We get the scoop on Vivid Music: an interview with music curator Stephen Ferris

The rain poured over Sydney as Stephen Ferris answered my call, but it was clear that no sort of shower could rain over his parade. Hours after announcing the immense list of musical guests playing at Vivid Sydney, Stephen, curator of Vivid Music, is evidently over the moon. “I couldn’t be happier with how it’s turned out,” he excitedly says – you can honestly feel that excitement through the phone. “We broke down the festival into specific venues, each with its own specific curator. Basically Ben Marshall is in charge of the Opera House, it’s all his vision and ideas.” Stephen on the other hand, curates the broader music program beyond the Vivid LIVE at the Opera House. The more he discusses the organisation process of Vivid, the more complex it becomes.

Modular Records found father and legend Steve Pavlovic (2011 Vivid organiser) is involved in Modulations at Carriageworks, creating what is set to be one of the quirkiest, most enjoyable aspects of the 18 night long festival. Speaking specifically about the Hoodoo Gurus, who will be playing at The Powerhouse Museum, Stephen explained how unique the Vivid Music shows will be. “The Powerhouse Museum are pulling out all these posters and relics from the Gurus’ past. It was initially for an exhibition, but now they’re playing.” These shows may very well be among the last for the legendary band, with the performance showcasing their life, including each lineup throughout their 30+ year history.

VIVID SYDNEY 2015 – MUSIC from Destination NSW on Vimeo.

It’s no easy feat building a lineup this amazing – particularly when you look at the international acts; conflicting tours in Europe have plagued Vivid since its inception in 2009. “It’s always hard booking the internationals, if they’re on a Northern Hemisphere tour, we have to pay for them to break away from that. If not, it’s always going to be costly getting them over here for a small tour.” This costliness isn’t entirely a bad thing for punters though, as it often results in a nationwide tour in order to make the festival economically viable (although there is a pretty stellar lineup of Sydney-only shows this year including Squarepusher, Sufjan Stevens, Morrisey and Bill Callahan.)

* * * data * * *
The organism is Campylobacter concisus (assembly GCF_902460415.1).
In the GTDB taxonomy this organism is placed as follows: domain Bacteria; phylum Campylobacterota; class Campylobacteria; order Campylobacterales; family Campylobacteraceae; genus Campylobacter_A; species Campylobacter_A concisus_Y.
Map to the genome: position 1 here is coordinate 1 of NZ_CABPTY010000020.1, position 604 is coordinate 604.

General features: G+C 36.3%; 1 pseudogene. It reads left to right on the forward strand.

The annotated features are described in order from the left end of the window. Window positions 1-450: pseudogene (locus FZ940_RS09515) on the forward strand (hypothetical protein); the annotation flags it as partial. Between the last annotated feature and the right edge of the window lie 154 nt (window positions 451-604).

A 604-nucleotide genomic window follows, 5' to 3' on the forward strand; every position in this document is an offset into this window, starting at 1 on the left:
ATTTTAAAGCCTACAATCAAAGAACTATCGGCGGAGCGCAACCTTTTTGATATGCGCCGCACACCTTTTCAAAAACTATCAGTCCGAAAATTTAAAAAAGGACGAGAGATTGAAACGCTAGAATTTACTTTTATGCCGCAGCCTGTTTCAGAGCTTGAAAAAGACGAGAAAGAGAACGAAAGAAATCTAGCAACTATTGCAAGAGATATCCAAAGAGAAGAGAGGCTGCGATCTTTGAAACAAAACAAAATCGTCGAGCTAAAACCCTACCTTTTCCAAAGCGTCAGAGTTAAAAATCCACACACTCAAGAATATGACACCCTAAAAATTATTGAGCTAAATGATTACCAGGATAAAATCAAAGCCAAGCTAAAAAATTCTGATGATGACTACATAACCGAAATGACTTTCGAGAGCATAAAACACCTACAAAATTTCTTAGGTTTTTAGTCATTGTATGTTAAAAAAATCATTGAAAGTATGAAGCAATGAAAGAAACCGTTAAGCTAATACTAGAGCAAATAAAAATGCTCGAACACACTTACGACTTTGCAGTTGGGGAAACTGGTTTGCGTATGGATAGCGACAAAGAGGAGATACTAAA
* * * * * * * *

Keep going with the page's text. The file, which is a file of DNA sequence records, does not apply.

Vivid are hardly slowing down either, with a huge stack of parties and acts yet to be announced. Ferris alluded to the addition of Itch-E & Scratch-E member Paul Mac to the lineup, an event which will coincide with the upcoming release of his third studio album Holiday From Me.

When asked what he was most looking forward to, it was the modest answer of “The Yellow Magic Orchestra cover band. We’ve been thinking for a while that we might be able to get Yellow Magic Orchestra back together for an event like Vivid, but this year we have a cover band which is fantastic, I’m very excited to see how they pull this off.” In addition to the cover band, it was the likes of Soul of Sydney, the hip-hop/jazz collective who, according to Ferris, “Challenge the likes of New Orleans.” Made up of musicians, artists, designers and dancers, Soul of Sydney is one of the most exciting things about Vivid’s expansion outside of the Opera House and Circular Quay, and is one of many parties and events that are set to take Sydney by storm.

When Morrisey became the topic of conversation, it was hard to ignore the small chuckles between sentences. “Apparently he has asked that no meat be served anywhere at the Opera House as he performs – not at the bar, not anywhere, which should make for an interesting situation”. Yet aside from his demands, Morrisey is on par with The Cure as far as mammoth headliners go. The ballot for his shows has already closed, with an unprecedented number of entries. The former Smiths frontman last toured Australia in 2012 where he also played the Opera House, in addition to larger venues across the country.

As the conversation came to an end, one thing became strikingly obvious. Stephen Ferris may not be Michael Eavis, but it’s clear that he has the same love and care for Vivid as Eavis has for Glastonbury. The pure excitement and joy with which Ferris spoke only allowed me to come to one logical conclusion – Vivid is a festival made for the love of light, music and ideas, and with Ferris at the helm, we’re in for a damn fine festival.

Vivid takes place over 18 nights, turning the city into the worlds biggest, brightest art gallery. From 22nd May – 8th June, it will transform the nightlife of Sydney into a neon wonderland, combined with incredible speakers and beautiful music.